Antithrombin Concentrate Use in Pediatric Extracorporeal Membrane Oxygenation: A Multicenter Cohort Study∗

Trisha E. Wong, Thuan Nguyen, Samir S. Shah, Thomas V. Brogan, Char M. Witmer

Research output: Contribution to journalArticlepeer-review

39 Scopus citations


Objective: To describe antithrombin concentrate use and to compare thrombotic and hemorrhagic outcomes throughout the hospital stay in pediatric subjects who received extracorporeal membrane oxygenation in a Pediatric Health Information System-participating children's hospital. Design: Retrospective, multi-center, cohort study. Setting: Forty-three free-standing children's hospitals participating in Pediatric Health Information System. Subjects: Children older than or equal to 18 years of age who underwent extracorporeal membrane oxygenation between 2003 and 2012. Interventions: Subjects were classified as receiving antithrombin if they received at least one dose of antithrombin while on extracorporeal membrane oxygenation. Measurements and Main Results: International Classification of Diseases, Ninth Revision, Clinical Modification codes codes were used to identify hemorrhagic and thrombotic complications during their hospitalization. Pediatric Health Information System data were analyzed to determine hospital-length of stay and in-hospital mortality. A total of 1,931 of 8,601 eligible subjects (21.5%) received at least one dose of antithrombin during their extracorporeal membrane oxygenation course. Antithrombin use during extracorporeal membrane oxygenation increased from 2.4% to 51.9% (p < 0.001) over the 10-year study period. Subjects who received antithrombin while on extracorporeal membrane oxygenation were younger (p = 0.02), had more chronic conditions (p < 0.001), and longer hospital stays (p < 0.001). On multivariate analysis, antithrombin use was associated with thrombotic events (odds ratio, 1.55; 95% CI, 1.36-1.77; p < 0.001), hemorrhagic events (odds ratio, 1.27; 95% CI, 1.14-1.42; p < 0.001), and longer hospital length of stays (slope coefficient, 1.05 d; 95% CI, 1.04-1.06; p < 0.001). No difference was observed in mortality (odds ratio, 0.99; 95% CI, 0.89-1.11; p = 0.90). Conclusions: In this multicenter retrospective cohort study, subjects who received antithrombin during extracorporeal membrane oxygenation had a higher number of thrombotic and hemorrhagic events throughout the hospitalization and longer length of stays without an associated difference in mortality. While limitations exist with this analysis and results should be interpreted with caution, the fact remains that over half of pediatric patients on extracorporeal membrane oxygenation are currently receiving antithrombin without clear benefit, with extra cost, and potential harms, there needs to be strong consideration for a clinical trial.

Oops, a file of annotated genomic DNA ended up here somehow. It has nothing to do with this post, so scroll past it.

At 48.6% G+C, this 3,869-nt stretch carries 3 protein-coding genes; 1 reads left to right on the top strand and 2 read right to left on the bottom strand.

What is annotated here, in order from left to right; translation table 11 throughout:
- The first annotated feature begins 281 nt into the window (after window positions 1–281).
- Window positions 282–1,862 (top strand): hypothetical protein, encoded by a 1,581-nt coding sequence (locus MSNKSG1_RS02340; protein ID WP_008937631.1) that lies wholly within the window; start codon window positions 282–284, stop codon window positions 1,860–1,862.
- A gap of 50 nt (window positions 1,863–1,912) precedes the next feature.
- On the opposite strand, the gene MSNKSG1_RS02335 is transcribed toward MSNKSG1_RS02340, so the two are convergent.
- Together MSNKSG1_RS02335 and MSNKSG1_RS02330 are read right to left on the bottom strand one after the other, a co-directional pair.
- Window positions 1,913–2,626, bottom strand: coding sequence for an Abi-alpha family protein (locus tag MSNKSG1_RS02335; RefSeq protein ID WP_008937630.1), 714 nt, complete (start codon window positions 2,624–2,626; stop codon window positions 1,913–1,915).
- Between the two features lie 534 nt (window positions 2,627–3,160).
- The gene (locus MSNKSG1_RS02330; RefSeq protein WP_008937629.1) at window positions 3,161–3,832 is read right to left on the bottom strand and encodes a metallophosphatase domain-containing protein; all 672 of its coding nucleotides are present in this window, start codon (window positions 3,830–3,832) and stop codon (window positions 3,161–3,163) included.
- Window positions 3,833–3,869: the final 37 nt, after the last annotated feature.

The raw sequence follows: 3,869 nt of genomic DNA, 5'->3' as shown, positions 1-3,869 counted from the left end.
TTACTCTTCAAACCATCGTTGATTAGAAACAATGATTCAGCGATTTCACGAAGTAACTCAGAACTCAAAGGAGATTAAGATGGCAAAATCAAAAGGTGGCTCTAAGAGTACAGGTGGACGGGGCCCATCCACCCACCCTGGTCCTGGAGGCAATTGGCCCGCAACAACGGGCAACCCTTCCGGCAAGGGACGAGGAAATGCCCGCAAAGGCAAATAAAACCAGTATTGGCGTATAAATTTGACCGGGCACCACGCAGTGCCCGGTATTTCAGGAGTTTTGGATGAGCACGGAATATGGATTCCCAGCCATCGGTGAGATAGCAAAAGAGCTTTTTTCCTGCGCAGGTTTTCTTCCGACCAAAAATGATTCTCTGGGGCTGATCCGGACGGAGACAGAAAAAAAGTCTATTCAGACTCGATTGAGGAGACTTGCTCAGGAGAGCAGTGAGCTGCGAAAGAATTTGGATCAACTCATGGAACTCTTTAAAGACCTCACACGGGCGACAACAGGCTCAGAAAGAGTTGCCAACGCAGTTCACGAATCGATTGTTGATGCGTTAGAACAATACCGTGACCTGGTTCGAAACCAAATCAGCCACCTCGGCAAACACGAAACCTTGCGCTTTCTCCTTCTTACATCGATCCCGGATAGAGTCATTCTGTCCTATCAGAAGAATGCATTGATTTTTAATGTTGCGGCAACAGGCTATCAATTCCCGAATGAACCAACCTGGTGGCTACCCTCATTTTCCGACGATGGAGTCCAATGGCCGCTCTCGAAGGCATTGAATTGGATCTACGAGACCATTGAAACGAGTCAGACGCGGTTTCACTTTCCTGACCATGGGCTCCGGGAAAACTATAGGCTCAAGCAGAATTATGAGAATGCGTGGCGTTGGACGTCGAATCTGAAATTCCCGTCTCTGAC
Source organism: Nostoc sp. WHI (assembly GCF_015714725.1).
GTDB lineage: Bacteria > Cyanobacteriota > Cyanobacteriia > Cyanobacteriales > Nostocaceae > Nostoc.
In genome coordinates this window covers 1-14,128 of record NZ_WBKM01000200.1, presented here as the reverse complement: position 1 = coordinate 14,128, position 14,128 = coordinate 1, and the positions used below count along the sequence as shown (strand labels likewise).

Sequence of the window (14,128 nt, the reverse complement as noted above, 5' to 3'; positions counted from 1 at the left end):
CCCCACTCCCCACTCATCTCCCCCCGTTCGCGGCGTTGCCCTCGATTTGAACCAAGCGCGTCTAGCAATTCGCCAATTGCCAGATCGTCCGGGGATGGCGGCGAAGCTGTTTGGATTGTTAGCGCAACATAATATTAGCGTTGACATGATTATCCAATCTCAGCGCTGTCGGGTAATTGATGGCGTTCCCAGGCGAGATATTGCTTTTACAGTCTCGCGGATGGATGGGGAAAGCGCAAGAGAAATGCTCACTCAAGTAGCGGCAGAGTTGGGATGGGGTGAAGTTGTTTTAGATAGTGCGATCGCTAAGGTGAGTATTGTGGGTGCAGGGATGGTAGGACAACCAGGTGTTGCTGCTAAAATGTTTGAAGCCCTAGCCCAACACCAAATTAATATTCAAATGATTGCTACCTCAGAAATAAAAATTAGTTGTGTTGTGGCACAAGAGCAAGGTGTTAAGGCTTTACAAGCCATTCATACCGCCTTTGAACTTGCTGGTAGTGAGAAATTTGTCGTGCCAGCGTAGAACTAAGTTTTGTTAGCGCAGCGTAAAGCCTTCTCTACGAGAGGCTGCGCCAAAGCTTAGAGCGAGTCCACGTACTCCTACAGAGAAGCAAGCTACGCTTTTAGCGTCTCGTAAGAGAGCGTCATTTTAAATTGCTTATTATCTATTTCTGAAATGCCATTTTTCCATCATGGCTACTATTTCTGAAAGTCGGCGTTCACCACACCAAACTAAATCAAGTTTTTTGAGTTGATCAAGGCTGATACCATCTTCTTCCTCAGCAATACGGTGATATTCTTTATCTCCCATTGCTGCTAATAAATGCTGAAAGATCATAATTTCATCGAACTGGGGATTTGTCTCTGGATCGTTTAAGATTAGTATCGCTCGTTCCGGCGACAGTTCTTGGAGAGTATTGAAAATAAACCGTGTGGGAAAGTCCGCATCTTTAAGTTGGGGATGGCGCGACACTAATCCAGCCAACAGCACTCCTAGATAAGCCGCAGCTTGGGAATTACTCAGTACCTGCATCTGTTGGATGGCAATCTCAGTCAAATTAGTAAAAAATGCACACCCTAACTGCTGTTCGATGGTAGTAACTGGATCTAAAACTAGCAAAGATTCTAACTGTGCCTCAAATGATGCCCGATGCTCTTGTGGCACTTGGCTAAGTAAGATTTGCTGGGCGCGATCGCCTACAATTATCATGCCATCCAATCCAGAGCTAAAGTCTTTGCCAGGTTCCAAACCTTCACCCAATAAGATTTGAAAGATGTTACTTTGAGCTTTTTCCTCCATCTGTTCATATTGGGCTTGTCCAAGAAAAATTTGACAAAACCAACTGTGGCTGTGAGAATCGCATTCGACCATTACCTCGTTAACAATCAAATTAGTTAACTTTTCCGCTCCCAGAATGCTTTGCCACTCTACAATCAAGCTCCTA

Original languageEnglish (US)
Pages (from-to)1170-1178
Number of pages9
JournalPediatric Critical Care Medicine
Issue number12
StatePublished - Dec 1 2016


  • Pediatric Health Information System
  • anticoagulation therapy
  • antithrombin
  • critical care
  • extracorporeal life support
  • extracorporeal membrane oxygenation

ASJC Scopus subject areas

  • Pediatrics, Perinatology, and Child Health
  • Critical Care and Intensive Care Medicine


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